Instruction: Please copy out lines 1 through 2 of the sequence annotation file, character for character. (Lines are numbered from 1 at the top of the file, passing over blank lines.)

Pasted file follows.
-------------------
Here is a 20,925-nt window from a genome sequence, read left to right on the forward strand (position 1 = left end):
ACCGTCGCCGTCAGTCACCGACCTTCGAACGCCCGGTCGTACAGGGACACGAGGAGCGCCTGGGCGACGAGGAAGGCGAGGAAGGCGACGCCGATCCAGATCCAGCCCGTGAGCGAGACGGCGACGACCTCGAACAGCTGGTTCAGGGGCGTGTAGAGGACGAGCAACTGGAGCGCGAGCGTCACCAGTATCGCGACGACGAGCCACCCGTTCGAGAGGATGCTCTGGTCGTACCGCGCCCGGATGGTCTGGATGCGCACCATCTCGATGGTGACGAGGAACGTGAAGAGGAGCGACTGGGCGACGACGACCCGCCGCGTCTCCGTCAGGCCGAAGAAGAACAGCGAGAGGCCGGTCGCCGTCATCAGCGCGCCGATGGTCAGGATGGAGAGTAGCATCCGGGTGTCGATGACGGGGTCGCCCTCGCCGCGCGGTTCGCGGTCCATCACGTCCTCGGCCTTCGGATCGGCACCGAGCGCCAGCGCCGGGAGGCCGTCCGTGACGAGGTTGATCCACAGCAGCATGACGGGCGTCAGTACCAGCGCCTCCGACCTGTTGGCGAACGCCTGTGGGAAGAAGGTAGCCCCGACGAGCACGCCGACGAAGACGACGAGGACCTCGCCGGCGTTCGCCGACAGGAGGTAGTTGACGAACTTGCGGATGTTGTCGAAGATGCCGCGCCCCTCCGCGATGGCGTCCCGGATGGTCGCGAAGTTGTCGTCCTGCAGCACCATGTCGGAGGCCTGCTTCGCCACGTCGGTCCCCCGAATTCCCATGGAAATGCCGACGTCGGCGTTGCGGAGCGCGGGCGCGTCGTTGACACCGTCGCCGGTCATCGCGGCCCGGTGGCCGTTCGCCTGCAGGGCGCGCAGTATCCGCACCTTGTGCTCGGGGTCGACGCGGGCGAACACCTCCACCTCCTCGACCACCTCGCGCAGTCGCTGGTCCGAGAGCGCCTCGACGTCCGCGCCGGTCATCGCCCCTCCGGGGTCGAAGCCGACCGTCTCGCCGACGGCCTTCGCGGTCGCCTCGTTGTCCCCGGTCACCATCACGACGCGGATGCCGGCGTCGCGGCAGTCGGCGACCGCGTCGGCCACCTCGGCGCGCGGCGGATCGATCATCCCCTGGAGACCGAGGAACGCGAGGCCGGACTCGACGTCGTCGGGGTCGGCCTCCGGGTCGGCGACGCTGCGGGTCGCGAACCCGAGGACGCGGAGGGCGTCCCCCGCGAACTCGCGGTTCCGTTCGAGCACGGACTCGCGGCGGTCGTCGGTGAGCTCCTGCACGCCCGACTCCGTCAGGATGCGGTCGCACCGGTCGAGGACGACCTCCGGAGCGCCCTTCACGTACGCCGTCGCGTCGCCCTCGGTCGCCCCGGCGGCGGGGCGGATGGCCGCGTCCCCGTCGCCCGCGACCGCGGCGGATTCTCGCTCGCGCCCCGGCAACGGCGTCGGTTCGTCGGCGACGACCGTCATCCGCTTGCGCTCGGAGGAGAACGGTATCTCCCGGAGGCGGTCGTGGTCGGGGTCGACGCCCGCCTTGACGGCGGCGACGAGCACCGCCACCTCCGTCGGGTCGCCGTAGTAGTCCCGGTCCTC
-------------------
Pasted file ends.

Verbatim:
Here is a 20,925-nt window from a genome sequence, read left to right on the forward strand (position 1 = left end):
ACCGTCGCCGTCAGTCACCGACCTTCGAACGCCCGGTCGTACAGGGACACGAGGAGCGCCTGGGCGACGAGGAAGGCGAGGAAGGCGACGCCGATCCAGATCCAGCCCGTGAGCGAGACGGCGACGACCTCGAACAGCTGGTTCAGGGGCGTGTAGAGGACGAGCAACTGGAGCGCGAGCGTCACCAGTATCGCGACGACGAGCCACCCGTTCGAGAGGATGCTCTGGTCGTACCGCGCCCGGATGGTCTGGATGCGCACCATCTCGATGGTGACGAGGAACGTGAAGAGGAGCGACTGGGCGACGACGACCCGCCGCGTCTCCGTCAGGCCGAAGAAGAACAGCGAGAGGCCGGTCGCCGTCATCAGCGCGCCGATGGTCAGGATGGAGAGTAGCATCCGGGTGTCGATGACGGGGTCGCCCTCGCCGCGCGGTTCGCGGTCCATCACGTCCTCGGCCTTCGGATCGGCACCGAGCGCCAGCGCCGGGAGGCCGTCCGTGACGAGGTTGATCCACAGCAGCATGACGGGCGTCAGTACCAGCGCCTCCGACCTGTTGGCGAACGCCTGTGGGAAGAAGGTAGCCCCGACGAGCACGCCGACGAAGACGACGAGGACCTCGCCGGCGTTCGCCGACAGGAGGTAGTTGACGAACTTGCGGATGTTGTCGAAGATGCCGCGCCCCTCCGCGATGGCGTCCCGGATGGTCGCGAAGTTGTCGTCCTGCAGCACCATGTCGGAGGCCTGCTTCGCCACGTCGGTCCCCCGAATTCCCATGGAAATGCCGACGTCGGCGTTGCGGAGCGCGGGCGCGTCGTTGACACCGTCGCCGGTCATCGCGGCCCGGTGGCCGTTCGCCTGCAGGGCGCGCAGTATCCGCACCTTGTGCTCGGGGTCGACGCGGGCGAACACCTCCACCTCCTCGACCACCTCGCGCAGTCGCTGGTCCGAGAGCGCCTCGACGTCCGCGCCGGTCATCGCCCCTCCGGGGTCGAAGCCGACCGTCTCGCCGACGGCCTTCGCGGTCGCCTCGTTGTCCCCGGTCACCATCACGACGCGGATGCCGGCGTCGCGGCAGTCGGCGACCGCGTCGGCCACCTCGGCGCGCGGCGGATCGATCATCCCCTGGAGACCGAGGAACGCGAGGCCGGACTCGACGTCGTCGGGGTCGGCCTCCGGGTCGGCGACGCTGCGGGTCGCGAACCCGAGGACGCGGAGGGCGTCCCCCGCGAACTCGCGGTTCCGTTCGAGCACGGACTCGCGGCGGTCGTCGGTGAGCTCCTGCACGCCCGACTCCGTCAGGATGCGGTCGCACCGGTCGAGGACGACCTCCGGAGCGCCCTTCACGTACGCCGTCGCGTCGCCCTCGGTCGCCCCGGCGGCGGGGCGGATGGCCGCGTCCCCGTCGCCCGCGACCGCGGCGGATTCTCGCTCGCGCCCCGGCAACGGCGTCGGTTCGTCGGCGACGACCGTCATCCGCTTGCGCTCGGAGGAGAACGGTATCTCCCGGAGGCGGTCGTGGTCGGGGTCGACGCCCGCCTTGACGGCGGCGACGAGCACCGCCACCTCCGTCGGGTCGCCGTAGTAGTCCCGGTCCTC